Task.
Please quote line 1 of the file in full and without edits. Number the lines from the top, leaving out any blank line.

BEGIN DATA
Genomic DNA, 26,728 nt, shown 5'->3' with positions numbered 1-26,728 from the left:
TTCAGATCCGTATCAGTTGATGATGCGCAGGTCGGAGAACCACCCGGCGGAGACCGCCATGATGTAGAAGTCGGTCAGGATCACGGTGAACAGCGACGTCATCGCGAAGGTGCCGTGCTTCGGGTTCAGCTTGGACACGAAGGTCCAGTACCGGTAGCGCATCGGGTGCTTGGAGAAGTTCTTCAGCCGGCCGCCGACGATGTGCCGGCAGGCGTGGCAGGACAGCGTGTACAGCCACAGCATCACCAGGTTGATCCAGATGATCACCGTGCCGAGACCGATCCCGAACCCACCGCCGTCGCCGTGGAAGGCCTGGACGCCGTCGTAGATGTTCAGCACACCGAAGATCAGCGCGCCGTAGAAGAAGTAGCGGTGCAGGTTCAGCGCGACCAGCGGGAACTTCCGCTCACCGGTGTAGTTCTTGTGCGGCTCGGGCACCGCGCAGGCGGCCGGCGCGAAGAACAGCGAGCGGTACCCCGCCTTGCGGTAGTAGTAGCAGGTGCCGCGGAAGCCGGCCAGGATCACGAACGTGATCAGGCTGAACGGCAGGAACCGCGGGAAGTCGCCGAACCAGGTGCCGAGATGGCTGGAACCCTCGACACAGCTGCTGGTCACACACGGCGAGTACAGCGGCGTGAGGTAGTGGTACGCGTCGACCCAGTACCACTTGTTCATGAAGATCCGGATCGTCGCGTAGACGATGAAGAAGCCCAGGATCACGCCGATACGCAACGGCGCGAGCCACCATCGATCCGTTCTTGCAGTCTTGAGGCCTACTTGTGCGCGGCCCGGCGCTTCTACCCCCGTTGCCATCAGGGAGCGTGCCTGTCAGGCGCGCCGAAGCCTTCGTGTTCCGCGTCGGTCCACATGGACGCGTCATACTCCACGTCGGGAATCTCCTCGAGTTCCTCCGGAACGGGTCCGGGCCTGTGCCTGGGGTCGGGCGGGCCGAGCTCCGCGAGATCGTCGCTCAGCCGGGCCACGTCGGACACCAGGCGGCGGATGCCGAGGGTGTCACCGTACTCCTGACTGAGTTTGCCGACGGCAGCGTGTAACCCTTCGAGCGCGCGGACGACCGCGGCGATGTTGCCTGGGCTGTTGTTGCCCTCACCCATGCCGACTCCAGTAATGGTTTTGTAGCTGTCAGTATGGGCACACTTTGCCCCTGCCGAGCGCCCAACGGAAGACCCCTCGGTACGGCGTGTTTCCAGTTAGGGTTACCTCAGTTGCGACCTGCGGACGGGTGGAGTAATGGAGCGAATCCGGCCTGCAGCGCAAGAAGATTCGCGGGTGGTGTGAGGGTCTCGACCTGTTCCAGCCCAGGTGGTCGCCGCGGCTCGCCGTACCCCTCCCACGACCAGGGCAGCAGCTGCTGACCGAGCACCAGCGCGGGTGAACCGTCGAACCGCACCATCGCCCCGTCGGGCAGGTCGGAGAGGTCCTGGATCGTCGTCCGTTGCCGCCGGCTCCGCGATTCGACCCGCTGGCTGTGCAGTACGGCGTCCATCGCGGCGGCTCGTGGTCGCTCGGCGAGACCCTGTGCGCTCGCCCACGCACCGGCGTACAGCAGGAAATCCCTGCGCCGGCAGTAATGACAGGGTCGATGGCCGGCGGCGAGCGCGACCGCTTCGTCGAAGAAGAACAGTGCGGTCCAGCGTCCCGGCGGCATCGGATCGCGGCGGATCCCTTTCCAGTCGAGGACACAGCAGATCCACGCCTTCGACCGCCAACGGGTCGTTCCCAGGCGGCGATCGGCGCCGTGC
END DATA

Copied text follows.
Genomic DNA, 26,728 nt, shown 5'->3' with positions numbered 1-26,728 from the left: